Empowering Students through AI: Endorsing AI Assistance in Student Writing (81535)

Session Information: Teaching and Learning Experiences
Session Chair: Yousra Ferchichi

Monday, 27 May 2024 09:40
Session: Session 1
Room: Room A (Live-Stream)
Presentation Type: Live-Stream Presentation

All presentation times are UTC + 9 (Asia/Tokyo)

This study investigates the underexplored area of students' personal experiences with AI language models in academic writing. Despite the growing integration of AI tools in education, the focus has mainly centered on their broader impacts from educators and policymakers, overlooking the student perspective. The research involved 23 writing students enrolled in a first-year rhetoric and composition course, ENG 101, at Minnesota State University, Mankato, encompassing both mainstream and multicultural community students. Employing qualitative methods, the study collected and analyzed reflections from students regarding their utilization of AI for assignments. This was achieved through reflective writing tasks, and individual and group conferences integral to course projects like Rhetorical Analysis and Research Field Project. The research revealed students’ perceptions of AI benefits such as content simplification, idea generation, structural support, and writing enhancement, alongside concerns over authenticity, plagiarism, and dependency. Students appreciated AI's ability to distill complex texts into understandable summaries and its assistance in brainstorming and structuring writing projects. They also valued AI for improving vocabulary, grammar, and overall writing quality. However, concerns were raised about the potential loss of personal voice and originality, ethical dilemmas around plagiarism, and the risk of becoming overly reliant on AI, potentially diminishing critical thinking skills. Based on the research outcomes, the study advocates for creating dynamic learning environments that respect ethical boundaries and uphold academic integrity. Furthermore, the study underscores the need for collaboration among educators, students, and policymakers to integrate student feedback into guidelines that support authentic AI interactions while minimizing its risks.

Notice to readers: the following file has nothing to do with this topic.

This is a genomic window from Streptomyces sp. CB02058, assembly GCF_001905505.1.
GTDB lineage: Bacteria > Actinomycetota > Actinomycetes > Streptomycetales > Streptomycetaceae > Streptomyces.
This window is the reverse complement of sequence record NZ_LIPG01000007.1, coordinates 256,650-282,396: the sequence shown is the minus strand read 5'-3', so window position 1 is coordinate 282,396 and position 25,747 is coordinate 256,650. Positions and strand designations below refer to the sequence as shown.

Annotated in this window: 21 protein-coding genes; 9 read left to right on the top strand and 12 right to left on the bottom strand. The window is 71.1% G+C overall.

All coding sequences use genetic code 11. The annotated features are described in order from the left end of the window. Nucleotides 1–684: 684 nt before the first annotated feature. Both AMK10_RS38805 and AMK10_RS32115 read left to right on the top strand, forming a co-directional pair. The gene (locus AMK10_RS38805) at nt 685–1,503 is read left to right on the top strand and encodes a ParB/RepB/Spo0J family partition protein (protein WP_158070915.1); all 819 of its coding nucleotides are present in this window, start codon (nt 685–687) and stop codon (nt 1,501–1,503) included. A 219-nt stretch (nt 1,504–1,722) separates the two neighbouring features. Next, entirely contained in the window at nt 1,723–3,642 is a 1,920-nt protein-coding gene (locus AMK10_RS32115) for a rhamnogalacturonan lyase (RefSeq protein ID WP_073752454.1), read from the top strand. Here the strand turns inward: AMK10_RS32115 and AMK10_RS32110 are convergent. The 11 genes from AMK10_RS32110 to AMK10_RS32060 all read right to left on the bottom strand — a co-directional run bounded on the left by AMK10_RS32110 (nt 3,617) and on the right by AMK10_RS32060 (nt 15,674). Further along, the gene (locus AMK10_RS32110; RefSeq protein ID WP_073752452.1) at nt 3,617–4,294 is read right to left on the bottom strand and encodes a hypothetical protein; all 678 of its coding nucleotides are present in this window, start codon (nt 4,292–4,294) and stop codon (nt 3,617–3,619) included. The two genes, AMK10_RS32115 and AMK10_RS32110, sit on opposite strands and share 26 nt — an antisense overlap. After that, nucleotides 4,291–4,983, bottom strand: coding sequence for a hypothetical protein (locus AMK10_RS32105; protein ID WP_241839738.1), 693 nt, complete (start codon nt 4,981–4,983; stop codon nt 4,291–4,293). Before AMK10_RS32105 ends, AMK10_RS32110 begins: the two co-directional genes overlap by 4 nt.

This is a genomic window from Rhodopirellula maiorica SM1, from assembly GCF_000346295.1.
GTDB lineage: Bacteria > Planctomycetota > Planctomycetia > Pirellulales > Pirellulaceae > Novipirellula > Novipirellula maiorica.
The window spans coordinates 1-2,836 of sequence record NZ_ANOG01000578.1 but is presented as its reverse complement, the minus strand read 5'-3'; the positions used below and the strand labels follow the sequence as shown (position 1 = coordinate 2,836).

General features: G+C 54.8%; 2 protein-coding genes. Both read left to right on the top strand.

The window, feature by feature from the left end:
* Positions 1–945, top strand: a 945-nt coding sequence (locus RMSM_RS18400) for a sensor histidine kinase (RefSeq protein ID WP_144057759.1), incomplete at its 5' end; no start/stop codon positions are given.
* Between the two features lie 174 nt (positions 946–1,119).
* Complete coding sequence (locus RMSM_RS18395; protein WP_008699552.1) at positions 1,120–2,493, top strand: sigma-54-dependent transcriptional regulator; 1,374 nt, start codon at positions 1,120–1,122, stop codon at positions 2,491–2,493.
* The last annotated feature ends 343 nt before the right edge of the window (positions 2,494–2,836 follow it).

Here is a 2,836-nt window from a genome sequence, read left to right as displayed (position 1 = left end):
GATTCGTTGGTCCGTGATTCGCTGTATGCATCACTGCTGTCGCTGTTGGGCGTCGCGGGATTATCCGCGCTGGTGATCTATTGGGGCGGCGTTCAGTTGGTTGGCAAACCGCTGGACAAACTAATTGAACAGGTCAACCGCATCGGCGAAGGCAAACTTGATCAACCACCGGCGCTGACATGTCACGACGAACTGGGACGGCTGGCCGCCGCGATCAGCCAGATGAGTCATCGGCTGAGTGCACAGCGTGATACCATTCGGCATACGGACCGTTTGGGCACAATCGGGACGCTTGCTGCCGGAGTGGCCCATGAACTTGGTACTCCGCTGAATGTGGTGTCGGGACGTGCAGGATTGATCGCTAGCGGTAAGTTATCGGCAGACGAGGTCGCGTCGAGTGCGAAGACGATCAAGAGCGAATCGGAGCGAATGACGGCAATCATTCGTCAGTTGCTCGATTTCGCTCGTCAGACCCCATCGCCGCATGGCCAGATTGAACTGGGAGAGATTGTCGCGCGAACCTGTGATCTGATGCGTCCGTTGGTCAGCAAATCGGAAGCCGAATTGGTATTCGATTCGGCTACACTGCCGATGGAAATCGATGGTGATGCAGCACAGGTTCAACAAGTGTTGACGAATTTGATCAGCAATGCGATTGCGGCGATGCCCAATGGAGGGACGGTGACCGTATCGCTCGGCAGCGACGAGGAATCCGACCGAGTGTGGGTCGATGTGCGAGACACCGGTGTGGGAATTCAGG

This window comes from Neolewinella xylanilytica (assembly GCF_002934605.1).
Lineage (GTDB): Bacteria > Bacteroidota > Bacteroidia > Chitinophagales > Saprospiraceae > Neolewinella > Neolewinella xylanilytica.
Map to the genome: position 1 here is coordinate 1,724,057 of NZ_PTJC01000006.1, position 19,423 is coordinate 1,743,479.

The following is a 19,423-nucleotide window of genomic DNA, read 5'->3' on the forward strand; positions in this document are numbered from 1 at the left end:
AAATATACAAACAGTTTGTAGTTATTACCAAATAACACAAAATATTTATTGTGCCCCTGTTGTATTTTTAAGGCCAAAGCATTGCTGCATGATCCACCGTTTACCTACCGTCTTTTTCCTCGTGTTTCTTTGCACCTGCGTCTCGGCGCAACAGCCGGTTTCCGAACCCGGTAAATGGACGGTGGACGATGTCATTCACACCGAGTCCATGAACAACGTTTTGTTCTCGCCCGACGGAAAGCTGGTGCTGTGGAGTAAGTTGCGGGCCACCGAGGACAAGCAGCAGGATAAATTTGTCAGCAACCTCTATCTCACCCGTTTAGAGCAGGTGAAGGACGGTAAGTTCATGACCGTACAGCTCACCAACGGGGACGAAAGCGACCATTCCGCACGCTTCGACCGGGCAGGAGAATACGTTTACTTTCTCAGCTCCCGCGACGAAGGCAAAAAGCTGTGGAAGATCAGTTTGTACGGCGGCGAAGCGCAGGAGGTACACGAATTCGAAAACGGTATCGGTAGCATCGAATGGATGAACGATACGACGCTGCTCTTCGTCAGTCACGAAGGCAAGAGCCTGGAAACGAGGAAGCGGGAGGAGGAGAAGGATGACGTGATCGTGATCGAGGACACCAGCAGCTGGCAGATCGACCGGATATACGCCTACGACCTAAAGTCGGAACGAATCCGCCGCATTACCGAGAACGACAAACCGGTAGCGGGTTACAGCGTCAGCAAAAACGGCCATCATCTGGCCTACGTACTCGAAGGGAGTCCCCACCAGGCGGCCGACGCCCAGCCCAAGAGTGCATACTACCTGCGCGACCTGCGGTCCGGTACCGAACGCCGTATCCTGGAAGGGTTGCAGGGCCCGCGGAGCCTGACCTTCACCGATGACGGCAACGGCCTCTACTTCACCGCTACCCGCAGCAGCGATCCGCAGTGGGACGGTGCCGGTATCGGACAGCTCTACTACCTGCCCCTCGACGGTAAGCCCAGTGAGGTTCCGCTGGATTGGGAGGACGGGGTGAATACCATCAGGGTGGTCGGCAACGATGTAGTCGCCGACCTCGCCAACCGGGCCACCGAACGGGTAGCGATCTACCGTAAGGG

Yasmine Telwana, Minnesota State University, United States

About the Presenter(s)
Ms Yasmine Telwana is a University Postgraduate Student at Minnesota State University, Mankato in United States

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Posted by Clive Staples Lewis

Last updated: 2023-02-23 23:45:00